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The HLPF side event was held by the International Civil Society Centre (ICSC), featuring speakers who are working towards the goal of “leaving no one behind” in Agenda 2030. Such an ambition demands higher engagement and better connection among all actors, platforms, as well as citizens for the participatory progress towards implementing SDGs. Mr. Robert Skinner said, “We wish to leave no one behind, but we’re falling behind on that.” Since its creation, the United Nations Office for Partnerships has aimed to create partnerships that reach across the UN system, agencies, private and public sectors to scale up the level of implementation while making an impact on the local level. It is thus crucial for all participants, especially the experts and NGO partners present at the meeting, to reach out to the UN and local authorities.

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High-level Event: Strengthening the Rule of Law and Human Rights to Achieve Peaceful, Just and Inclusive Societies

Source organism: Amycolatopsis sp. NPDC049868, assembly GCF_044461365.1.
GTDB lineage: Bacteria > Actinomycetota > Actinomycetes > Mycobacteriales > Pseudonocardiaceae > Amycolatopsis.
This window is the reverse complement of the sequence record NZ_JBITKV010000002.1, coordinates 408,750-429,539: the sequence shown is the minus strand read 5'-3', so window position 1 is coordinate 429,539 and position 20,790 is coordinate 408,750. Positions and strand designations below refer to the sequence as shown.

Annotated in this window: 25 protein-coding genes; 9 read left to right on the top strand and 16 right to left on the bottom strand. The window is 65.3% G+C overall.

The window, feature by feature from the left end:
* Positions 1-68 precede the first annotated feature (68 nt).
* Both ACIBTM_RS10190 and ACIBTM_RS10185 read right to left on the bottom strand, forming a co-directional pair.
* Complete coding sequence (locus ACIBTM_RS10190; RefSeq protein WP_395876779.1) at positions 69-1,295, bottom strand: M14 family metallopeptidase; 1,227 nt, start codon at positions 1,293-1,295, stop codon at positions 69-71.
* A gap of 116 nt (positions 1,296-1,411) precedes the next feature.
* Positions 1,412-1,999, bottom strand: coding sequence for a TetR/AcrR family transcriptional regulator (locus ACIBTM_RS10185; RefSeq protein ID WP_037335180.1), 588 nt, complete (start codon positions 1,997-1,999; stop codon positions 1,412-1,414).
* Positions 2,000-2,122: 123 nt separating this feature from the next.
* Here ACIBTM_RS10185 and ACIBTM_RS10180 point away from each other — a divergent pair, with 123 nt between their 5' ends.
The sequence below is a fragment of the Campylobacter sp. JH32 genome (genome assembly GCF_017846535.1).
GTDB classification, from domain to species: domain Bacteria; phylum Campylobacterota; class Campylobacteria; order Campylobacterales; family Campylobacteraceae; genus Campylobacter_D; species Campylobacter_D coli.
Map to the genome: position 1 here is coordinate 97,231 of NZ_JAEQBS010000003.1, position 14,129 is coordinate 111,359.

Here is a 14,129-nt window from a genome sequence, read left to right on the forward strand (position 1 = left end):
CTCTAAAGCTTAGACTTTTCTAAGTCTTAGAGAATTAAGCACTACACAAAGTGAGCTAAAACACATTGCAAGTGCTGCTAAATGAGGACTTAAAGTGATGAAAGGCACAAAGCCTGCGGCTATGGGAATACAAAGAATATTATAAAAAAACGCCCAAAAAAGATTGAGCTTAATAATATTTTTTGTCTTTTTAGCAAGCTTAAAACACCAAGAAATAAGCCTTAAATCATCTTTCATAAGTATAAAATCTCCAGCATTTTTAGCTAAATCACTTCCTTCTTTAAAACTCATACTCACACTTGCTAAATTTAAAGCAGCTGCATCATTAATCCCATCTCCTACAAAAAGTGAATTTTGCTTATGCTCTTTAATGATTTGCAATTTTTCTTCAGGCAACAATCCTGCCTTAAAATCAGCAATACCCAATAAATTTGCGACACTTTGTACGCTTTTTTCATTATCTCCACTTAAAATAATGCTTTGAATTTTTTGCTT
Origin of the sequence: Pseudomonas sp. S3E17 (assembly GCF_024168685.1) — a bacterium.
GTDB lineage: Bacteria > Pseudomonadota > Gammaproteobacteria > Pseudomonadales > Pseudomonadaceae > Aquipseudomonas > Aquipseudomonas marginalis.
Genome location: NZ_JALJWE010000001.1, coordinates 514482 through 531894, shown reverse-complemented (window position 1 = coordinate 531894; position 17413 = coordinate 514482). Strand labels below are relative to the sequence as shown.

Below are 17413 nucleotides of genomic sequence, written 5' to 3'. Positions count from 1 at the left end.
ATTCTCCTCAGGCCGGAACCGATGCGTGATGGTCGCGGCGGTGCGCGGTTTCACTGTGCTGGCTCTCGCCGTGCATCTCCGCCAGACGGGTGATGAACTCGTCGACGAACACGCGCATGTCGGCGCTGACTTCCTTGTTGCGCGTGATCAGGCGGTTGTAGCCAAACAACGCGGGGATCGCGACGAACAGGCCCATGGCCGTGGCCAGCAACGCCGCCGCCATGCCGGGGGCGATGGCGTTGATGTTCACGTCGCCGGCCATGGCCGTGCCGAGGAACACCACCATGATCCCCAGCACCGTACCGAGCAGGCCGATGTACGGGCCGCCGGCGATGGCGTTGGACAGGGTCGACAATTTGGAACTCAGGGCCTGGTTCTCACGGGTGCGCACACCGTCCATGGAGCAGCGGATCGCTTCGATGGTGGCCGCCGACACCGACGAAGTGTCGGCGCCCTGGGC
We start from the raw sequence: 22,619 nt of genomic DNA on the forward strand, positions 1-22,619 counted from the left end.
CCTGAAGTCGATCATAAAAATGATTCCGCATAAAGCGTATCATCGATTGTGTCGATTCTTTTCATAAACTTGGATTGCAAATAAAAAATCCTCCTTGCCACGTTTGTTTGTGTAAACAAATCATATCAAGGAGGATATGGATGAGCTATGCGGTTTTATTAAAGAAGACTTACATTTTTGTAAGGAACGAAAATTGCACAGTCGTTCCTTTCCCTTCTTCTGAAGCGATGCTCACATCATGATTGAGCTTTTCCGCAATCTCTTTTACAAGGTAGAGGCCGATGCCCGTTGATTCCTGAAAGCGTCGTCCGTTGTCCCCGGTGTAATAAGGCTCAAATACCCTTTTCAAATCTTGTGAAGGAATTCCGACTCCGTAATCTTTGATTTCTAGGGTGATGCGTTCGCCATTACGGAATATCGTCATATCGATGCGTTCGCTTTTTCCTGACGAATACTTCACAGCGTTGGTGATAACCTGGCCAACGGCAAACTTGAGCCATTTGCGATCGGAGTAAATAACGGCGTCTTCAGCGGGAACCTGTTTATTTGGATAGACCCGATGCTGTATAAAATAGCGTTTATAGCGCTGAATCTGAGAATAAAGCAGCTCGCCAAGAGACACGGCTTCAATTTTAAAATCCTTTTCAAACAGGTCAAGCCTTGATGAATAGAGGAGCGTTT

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The UNPD, UNESCO, the Permanent Mission of Argentina, and the Permanent Mission of Austria co-organized such an event on the eve of High-Level Political Forums (HLPF) to set the tones for further discussion on SDG 16 and concerning issues. Ms. Ana Maria Menendez considered the HLPF to be the timing for taking stocks of all efforts reviewing the progress done so far. The forum should also investigate the linkages between SDGs, in particular, goal 5, 10, and 16 concerning the topic of today. On gender equality, society should strive to establish norms and mechanisms to address the problems women and girls face in accessing justice and human rights protection. Goal 10 establishes the principle of non-discrimination in all institutions while goal 16 similarily calls for access to justice for all.